Why Emotionally-Intelligent Leaders Still Struggle (and Why They Don’t Have To)
For 21st-century business leaders, emotional intelligence — generally understood as the ability to understand, control, and express one’s emotions — is increasingly indispensable. Emotionally-intelligent leaders are thought to be better-equipped to respond, rather than react to the crises and unexpected upheavals that now tend to overwhelm most organizations.
But over the years, I’ve seen many emotionally-leaders struggle when addressing staff conflicts, especially when these conflicts involve emotional volatility or personality differences.
While these leaders may be adept at managing their own emotions, many seem to stumble when having to confront charged situations involving others.
For these leaders, the problem may be that their own self-awareness, while critical, is simply not enough.
If these leaders are going to be effective, they will need a broader understanding of emotional intelligence and its impact. Then, when facing difficult situations, they can apply this broader awareness to take a more active role in shaping the behavioral climate of their organizations.
Expanding the Definition of Emotional Intelligence
These days, most business leaders are familiar with the term “emotional intelligence.” Typically most leaders know that emotional intelligence refers to awareness of one’s own emotions and reaction patterns.
But as Daniel Goleman defines it, emotional intelligence typically extends well beyond mere awareness of one’s self. In his best seller Working with Emotional Intelligence, Goleman — the renowned authority on the subject — has described emotional intelligence as having five unique dimensions.
Only three of these dimensions — self-awareness, self-regulation, and motivation — pertain to self. The other two — empathy, and social skills — focus on interacting with and responding to others.
For leaders, these latter dimensions are critical for managing others and effectively responding to the inevitable personality conflicts and tensions that come up in organizations.
Expanding the Definition of Leadership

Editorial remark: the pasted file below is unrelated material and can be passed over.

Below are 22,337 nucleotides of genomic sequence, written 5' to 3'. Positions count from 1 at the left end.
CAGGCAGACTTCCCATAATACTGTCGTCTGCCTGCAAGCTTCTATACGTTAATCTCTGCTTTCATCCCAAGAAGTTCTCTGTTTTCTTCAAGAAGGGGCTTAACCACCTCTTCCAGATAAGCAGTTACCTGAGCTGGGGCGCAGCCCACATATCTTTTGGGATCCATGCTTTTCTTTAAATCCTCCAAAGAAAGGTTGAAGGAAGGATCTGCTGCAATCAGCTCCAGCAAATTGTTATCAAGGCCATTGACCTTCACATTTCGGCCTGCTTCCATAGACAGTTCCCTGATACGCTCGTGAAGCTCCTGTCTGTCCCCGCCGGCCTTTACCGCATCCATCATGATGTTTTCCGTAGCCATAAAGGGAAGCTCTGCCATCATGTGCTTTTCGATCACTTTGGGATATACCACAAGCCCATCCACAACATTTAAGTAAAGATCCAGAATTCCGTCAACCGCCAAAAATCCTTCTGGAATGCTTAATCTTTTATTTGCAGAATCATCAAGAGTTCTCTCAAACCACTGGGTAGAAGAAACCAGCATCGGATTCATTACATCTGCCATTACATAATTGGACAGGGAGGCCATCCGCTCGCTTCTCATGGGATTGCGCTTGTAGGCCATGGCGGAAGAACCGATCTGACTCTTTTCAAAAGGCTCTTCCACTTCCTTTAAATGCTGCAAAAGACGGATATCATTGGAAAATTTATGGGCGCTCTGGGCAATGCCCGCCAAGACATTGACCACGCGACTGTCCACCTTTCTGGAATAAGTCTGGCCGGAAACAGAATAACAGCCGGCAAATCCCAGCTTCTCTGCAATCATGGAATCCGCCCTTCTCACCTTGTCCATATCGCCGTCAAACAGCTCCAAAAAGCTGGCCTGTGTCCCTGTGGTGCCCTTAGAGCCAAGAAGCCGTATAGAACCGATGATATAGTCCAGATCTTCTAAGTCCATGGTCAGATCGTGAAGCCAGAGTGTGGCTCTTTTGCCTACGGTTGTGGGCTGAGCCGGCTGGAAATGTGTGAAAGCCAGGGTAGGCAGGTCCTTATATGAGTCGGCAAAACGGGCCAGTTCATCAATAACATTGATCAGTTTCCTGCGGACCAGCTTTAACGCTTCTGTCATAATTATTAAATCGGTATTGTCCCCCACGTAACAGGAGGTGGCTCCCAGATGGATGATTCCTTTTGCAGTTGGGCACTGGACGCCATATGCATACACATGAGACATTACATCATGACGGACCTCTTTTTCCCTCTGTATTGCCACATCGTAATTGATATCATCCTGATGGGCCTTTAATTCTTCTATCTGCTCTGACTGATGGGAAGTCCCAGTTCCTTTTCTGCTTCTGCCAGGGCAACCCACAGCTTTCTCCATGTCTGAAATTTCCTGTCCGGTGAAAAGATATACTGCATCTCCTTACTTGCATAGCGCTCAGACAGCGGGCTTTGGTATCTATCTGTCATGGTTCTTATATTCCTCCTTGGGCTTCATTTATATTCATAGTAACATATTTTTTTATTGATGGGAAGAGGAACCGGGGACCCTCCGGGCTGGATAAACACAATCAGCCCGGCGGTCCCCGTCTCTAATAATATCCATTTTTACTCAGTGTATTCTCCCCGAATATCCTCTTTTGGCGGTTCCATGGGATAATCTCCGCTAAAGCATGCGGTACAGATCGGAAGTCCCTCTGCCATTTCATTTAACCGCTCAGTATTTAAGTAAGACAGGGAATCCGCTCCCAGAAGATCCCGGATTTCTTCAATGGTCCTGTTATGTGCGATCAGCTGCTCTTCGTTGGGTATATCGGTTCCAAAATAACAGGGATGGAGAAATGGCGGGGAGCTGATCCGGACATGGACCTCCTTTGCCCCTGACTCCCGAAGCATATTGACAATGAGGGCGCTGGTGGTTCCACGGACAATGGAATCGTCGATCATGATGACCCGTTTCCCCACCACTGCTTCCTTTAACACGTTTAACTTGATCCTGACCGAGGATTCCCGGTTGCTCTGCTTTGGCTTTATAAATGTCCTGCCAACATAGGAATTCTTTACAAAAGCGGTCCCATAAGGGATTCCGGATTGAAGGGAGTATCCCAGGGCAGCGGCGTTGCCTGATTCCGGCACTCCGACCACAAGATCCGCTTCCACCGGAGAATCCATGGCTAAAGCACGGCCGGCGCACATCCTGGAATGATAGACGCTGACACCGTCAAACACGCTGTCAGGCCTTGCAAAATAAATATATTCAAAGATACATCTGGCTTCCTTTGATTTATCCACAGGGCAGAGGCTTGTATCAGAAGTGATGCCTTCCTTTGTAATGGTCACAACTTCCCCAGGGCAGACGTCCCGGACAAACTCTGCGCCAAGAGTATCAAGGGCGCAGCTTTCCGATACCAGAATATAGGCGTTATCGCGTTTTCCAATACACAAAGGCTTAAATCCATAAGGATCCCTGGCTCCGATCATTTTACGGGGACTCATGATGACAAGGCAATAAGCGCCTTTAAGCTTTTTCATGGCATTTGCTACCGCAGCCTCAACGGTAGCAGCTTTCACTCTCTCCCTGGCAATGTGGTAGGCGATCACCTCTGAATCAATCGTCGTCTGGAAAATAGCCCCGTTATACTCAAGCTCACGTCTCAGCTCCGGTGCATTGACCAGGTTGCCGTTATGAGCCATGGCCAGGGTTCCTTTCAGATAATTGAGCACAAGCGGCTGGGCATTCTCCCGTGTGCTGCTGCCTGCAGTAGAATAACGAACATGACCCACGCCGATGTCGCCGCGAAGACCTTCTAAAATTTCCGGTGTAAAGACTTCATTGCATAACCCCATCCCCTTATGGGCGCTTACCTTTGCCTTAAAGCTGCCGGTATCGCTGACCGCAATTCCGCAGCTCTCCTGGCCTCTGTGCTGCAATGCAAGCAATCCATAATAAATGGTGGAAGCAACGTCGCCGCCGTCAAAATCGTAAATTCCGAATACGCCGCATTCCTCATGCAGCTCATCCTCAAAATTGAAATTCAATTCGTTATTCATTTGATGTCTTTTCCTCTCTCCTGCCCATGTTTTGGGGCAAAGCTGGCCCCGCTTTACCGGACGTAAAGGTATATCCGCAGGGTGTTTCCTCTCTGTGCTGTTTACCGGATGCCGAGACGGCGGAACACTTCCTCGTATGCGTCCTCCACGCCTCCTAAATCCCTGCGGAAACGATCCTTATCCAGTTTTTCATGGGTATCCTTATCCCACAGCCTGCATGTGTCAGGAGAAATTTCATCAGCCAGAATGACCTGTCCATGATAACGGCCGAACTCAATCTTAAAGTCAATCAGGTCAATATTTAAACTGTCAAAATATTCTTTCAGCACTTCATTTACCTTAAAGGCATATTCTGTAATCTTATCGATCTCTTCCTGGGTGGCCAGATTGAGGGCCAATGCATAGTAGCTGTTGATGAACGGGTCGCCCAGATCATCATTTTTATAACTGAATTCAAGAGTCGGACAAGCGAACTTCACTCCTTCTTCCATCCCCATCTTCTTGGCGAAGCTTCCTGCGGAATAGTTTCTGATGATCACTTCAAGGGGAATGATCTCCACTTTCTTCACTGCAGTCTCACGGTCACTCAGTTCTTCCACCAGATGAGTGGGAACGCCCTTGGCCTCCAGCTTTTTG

Yet it makes sense that many leaders would have difficulties with situations such as these.
Throughout their careers, many individuals promoted into leadership positions acquire a basic level of competency for effectively working with others.
However, many leaders also tend to think of these so-call “soft skills” as secondary to the technical or bureaucratic aspects of their job. This may explain why so leaders become baffled or even become disengaged when dealing with the tougher interpersonal demands of the job.
But, for today’s organizations to be effective, this has to change.
What 21st Century Emotionally-Intelligent Leaders Can Do
Given the complex challenges leaders now often deal with, it is critical they become comfortable with a broader, more emotionally-attuned vision of leadership.
This expanded role identity must first take into account that in 21st-century organizations, leaders need to become the central architects of an organization’s emotional climate. This means taking a more active role in creating a harmonious alignment between the organization’s goals and peoples’ feelings and reaction patterns.
Taking on such responsibilities may not be easy for some. Seeking support or skilled guided from a trusted coach or mentor may make the process much easier.
As leaders undertake such growth and engage in a more fully-formed expression of emotional intelligence, they may find that the benefits resonate widely and help empower staff throughout the organization.